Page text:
I'm just here for the Porridge...
Scottish flair has always held a special fascination for me.
I associate the northern part of the island of Great Britain with picturesque scenery, friendly people and a past steeped in history.
What also comes to mind? A rainy backdrop, a dialect I can't even begin to guess and mediocre cuisine.
Ouch. Someone must have more than just positive stereotypes in mind....
However, someone - like me - wanted to give the island a fair chance. After all, Scotland is the birthplace of my favourite breakfast: porridge. A delicious porridge that makes every day sweeter for me.
You can hear more about our journey through Scotland here in the podcast:
Classics of the local cuisine: Geographically, Scotland belongs to the island of Great Britain. But it would be wrong to compare British and Scottish cuisine. Scotland's cuisine enjoys a good reputation. I noticed many French influences and was delighted by the high quality mix of fresh and regional produce.
Here is a small selection of delicacies:
Snacks: Sandwich, Fish and Chips, ...
Main dish: Haggis (Meat dish from the stomach of a sheep), Soups like Cullen Skink (from Haddock), Bridie (Small pâté with minced meat filling), Scotch Scollops (generally for a piece of meat; from French Escalope) with potatoes, ... Dessert: Cranachan (Layered dessert with berries, oatmeal and whiskey), Shortbread (Thick butter biscuit), Scones with clotted cream and jam, Cheese variations, Tablet (kind of caramel made of sugar, milk & butter)
Drinks: Whiskey, Black tea with milk, beer / lager, cider, ...
Before my culinary journey, I was a bit sceptical. Then I thought of my beloved porridge and was in a positive mood. I was looking forward to Scotland's porridge variation and was curious to see what else awaited me.
Indeed! I found myself enjoying the local cuisine.
I'm talking mainly about modern Scottish cuisine, which is characterised by international influences. Thanks to political relations with France and strong links with the Asian region, local products such as potatoes, beetroot, fish or meat are given more refinement.
An international homage. A masterpiece that can only be achieved through cooperation between different cultures.
Of course, there are fish and chips here too, as well as "classics" of British cuisine. But all in all, I notice a greater awareness of agricultural products and an excellent culinary standard.
Michaelas-Must-Try: My cuisine doesn't have a Scottish touch, but I feel a strong connection to porridge. Here is my variation as a baked oat casserole.
Scottish cuisine doesn't have much in common with English cuisine at first.
Michaelas Video-Message: In my TikTok video you can see a little summary of the local cuisine.
F&B offer: There are very good restaurants in the Scottish capital Edinburgh. The number of poops in particular is exceptionally high.
Meal times: Breakfast (7:00 - 9:00): Typical Scottish food is usually only served at weekends, with orange juice, tea, coffee, toast, ham and eggs, sausages, baked beans and porridge. (Very similar to the "British Breakfast".) Lunch (12:00 - 14:00): Quick snacks like sandwiches or fish & chips are popular. Teatime (16:30 - 18:30): Tea culture has also taken root in Scotland. Legendarily, sweet biscuits / sandwiches are served with black tea and milk. Dinner (18:30 - 20:00): A sumptuous meal with meat, fish or game.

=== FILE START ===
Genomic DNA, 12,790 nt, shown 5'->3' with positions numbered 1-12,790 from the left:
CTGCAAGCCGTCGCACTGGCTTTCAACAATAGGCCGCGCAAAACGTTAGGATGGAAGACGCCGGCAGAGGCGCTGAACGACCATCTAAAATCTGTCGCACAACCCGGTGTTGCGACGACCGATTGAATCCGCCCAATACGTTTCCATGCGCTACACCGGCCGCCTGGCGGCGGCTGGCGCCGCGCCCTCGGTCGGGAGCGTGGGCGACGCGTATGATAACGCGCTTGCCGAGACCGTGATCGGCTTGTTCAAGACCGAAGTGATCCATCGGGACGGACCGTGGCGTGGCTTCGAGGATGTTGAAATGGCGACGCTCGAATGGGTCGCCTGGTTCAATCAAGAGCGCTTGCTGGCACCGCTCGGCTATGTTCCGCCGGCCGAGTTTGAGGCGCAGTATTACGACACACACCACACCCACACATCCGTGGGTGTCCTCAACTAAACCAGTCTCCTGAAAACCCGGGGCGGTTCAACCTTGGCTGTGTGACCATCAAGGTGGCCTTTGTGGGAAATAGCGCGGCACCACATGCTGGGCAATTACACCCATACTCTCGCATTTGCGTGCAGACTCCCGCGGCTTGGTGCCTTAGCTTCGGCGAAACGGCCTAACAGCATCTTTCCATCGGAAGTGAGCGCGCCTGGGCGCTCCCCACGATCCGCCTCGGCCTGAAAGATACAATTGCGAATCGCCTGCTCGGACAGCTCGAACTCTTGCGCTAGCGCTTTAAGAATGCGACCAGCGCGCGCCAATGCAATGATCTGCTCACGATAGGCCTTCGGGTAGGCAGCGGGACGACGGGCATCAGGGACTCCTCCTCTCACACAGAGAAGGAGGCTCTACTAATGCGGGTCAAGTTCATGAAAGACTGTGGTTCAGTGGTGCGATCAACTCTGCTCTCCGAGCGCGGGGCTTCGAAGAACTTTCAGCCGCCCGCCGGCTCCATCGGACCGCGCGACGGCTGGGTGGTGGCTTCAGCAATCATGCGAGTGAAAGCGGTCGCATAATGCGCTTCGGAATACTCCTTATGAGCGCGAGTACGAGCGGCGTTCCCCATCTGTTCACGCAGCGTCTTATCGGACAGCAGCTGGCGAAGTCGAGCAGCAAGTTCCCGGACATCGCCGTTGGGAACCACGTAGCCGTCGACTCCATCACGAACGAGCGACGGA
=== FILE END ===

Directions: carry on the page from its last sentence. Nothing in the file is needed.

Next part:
Price-performance ratio: Scotland is generally considered an expensive country to visit. Costs for food and fuel are comparable to German standards. Accommodation and restaurant prices are more expensive. Cappuccino in Amsterdam ca. 4 Eur. Cappuccino in Schottland ca. 5 Eur.
Striking on site:
On the way through the Highlands, you see a striking number of cattle and sheep. These enjoy an excellent reputation: surely you've heard about the Angus beef? ;)
The sumptuous breakfast consists of 3 courses: First, fruit juice is served with porridge or cereals. This is followed by an egg dish with sausages, haggis, tomatoes, mushrooms and potatoes. Finally there is toast with salted butter, jam, tea or coffee....
Here the scones are still homemade and the cuisine is convincing with down-to-earth but extremely tasty dishes. Especially on a sunny day, the small terrace in front of the coffee offers great seating for a short stop in idyllic Pitlochry. I chose an egg dish with Scottish salmon. Mhmm. :)
There are currently 10 restaurants in Scotland with a Michelin star rating list. In the capital, Edingburgh, we test one of them, which does justice to a culinary journey through Scotland. Extravagant components from the Japanese region such as togarashi or chawanmushi are combined with more familiar ingredients such as halibut, sea trout, Yorkshire rhubarb, asparagus, etc.. Whatever is in season is used. Culinary delights at the highest level.
If you want to experience Scotland with all your senses, a visit to an enchanted castle is highly recommended. We found our favourite elegant and mystical place at Inverlochy, near Fort William. From here, the south shore of Loch Ness as well as the Glenfinnan Viaduct (famous railway viaduct from Harry Potter) are within easy reach. The castle itself offers royal comfort in a remote location. I was particularly taken with the fabulous breakfast, posh high tea and delicious cocktails.
My conclusion: I came for the porridge. I liked the modern twist of local produce and as I reminisce I will think of the picturesque Highlands and the charming dialect.
Note: I paid for my stay on site including accommodation, entrance fees and food myself. This is what my recommendations and tips refer to. This article is not subject to any cooperation.